I should revel being in the majority for once, but as the number of women who wore the veil grows bigger to the point of it being ubiquitous, it feels more difficult for me to have a unique and personal connection to that identity. If the veil didn’t mean the same thing for women who wear it, for the society who view women who wore it, we became a monolith. I had become inseparable with the other women wearing it.
Just as I experienced rejection and doubt in my initial experience of wearing it, I had experienced kindness because I was wearing it. Either way, it was not the actual me who they responded to, it was just their assumption of me.
I saw the monolith value of piousness projected through screens, in films and advertisements and an increasing television presence, but even then I realised, I was still not at an in.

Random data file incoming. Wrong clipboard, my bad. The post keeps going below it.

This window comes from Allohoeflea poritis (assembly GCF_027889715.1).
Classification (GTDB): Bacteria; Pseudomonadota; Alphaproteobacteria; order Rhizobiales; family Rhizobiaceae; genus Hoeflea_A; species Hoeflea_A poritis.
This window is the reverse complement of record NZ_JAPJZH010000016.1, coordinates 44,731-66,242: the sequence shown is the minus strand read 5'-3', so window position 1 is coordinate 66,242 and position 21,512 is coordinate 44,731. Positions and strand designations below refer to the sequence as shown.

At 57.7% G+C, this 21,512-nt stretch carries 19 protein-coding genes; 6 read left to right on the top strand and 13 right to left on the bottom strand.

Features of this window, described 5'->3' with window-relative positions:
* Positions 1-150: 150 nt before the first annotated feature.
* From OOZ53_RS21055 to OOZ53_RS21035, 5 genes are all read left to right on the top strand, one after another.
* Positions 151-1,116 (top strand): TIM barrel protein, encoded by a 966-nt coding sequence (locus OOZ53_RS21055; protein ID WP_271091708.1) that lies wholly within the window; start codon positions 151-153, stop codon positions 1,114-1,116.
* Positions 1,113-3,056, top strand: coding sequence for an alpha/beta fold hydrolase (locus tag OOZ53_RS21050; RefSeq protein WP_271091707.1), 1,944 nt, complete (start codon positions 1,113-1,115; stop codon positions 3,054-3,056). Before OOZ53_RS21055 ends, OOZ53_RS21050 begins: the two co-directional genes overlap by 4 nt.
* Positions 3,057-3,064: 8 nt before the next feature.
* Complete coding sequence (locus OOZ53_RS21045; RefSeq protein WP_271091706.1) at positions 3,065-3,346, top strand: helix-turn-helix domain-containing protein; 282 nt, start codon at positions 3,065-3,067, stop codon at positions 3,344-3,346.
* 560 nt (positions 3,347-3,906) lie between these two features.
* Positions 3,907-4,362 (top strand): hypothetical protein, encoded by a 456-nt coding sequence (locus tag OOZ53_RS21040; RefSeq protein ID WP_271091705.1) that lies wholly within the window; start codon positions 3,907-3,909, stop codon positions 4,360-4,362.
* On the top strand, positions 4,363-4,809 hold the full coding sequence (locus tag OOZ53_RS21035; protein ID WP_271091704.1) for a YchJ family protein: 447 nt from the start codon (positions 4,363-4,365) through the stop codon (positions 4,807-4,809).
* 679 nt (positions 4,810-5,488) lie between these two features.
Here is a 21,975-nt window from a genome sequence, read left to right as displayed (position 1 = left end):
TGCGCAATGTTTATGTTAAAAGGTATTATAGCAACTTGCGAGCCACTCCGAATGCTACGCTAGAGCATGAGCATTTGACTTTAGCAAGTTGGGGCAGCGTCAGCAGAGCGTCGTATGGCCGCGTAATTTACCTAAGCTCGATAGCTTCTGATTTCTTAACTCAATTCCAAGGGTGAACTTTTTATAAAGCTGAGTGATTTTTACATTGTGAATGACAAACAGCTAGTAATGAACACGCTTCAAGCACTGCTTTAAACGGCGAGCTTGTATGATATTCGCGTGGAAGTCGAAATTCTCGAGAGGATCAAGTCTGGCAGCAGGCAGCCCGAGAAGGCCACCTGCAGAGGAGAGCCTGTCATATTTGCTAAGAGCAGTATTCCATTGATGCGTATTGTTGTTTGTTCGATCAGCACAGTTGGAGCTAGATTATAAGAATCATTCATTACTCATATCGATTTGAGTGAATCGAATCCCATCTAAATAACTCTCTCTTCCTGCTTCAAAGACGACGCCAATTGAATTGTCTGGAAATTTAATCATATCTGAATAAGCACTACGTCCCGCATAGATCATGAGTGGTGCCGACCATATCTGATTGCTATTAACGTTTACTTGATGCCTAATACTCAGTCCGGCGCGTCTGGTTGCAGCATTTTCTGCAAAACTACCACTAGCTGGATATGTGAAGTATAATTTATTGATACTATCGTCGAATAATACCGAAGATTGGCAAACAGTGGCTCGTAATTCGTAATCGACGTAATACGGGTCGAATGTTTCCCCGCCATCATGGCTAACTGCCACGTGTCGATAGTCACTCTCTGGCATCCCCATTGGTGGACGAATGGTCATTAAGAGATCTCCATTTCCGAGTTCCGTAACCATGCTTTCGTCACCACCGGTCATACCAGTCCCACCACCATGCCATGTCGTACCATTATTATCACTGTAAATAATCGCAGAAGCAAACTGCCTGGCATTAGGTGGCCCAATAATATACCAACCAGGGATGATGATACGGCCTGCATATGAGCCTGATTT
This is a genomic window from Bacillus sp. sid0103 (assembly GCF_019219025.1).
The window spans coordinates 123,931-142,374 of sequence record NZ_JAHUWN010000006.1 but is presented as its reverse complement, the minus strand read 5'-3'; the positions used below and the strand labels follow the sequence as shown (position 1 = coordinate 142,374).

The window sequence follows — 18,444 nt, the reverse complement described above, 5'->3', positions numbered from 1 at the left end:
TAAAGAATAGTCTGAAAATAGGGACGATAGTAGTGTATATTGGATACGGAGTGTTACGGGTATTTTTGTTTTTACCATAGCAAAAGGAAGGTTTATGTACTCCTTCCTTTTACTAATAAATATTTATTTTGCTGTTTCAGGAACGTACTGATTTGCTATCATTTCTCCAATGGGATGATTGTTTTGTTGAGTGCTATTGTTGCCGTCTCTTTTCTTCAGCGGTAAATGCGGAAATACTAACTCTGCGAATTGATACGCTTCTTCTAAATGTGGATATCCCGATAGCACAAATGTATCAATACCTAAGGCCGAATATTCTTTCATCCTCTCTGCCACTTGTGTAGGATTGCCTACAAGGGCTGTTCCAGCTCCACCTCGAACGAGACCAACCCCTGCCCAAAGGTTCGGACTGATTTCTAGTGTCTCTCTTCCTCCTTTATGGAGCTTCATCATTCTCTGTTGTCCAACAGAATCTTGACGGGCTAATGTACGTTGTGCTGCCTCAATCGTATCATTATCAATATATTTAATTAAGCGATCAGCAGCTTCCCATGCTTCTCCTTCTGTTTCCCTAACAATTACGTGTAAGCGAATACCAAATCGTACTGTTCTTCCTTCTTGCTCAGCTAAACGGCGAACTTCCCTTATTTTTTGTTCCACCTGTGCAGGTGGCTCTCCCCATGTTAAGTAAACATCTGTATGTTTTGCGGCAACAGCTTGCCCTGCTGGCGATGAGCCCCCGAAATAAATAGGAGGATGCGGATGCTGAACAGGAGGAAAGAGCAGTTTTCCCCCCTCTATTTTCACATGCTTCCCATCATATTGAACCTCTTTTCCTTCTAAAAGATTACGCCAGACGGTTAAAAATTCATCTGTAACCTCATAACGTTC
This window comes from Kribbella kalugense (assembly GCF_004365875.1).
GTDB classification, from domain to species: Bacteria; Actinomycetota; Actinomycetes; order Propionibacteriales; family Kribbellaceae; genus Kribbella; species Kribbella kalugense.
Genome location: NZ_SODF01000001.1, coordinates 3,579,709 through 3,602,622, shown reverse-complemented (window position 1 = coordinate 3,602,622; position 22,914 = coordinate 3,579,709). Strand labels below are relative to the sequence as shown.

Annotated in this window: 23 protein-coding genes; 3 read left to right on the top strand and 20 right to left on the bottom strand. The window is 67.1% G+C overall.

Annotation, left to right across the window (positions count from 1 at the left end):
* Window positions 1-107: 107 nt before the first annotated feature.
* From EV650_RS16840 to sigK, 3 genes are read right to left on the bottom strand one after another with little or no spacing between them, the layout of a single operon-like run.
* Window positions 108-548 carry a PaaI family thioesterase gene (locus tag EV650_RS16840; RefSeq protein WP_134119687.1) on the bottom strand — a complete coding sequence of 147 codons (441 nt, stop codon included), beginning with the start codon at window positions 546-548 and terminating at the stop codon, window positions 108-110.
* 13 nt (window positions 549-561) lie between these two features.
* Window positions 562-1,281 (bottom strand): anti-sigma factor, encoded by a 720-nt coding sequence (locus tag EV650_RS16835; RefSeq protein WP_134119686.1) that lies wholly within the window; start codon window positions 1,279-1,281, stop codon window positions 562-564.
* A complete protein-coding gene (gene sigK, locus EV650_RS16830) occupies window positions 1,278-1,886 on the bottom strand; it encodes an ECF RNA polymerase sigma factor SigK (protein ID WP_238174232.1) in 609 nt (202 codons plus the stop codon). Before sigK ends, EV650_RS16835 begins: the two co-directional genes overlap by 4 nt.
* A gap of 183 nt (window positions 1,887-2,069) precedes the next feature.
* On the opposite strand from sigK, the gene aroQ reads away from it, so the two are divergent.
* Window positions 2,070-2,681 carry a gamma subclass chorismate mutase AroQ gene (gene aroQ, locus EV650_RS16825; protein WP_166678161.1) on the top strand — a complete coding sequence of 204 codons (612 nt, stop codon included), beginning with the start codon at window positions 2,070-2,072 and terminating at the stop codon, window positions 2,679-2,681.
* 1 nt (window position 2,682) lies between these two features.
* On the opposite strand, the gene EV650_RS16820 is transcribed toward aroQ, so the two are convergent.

The identity discord was the first thing that made me question my association with the veil. Do I still relate to it? In what way? Does it still mean the same thing to me now as it did then, when I was 17?
I thought about taking it off for three years before actually doing it.
Is this what it is like to come out? Or to mull over a divorce before filing it? In feeling restless that I have resigned to do something but in not having enough courage yet to go through with it?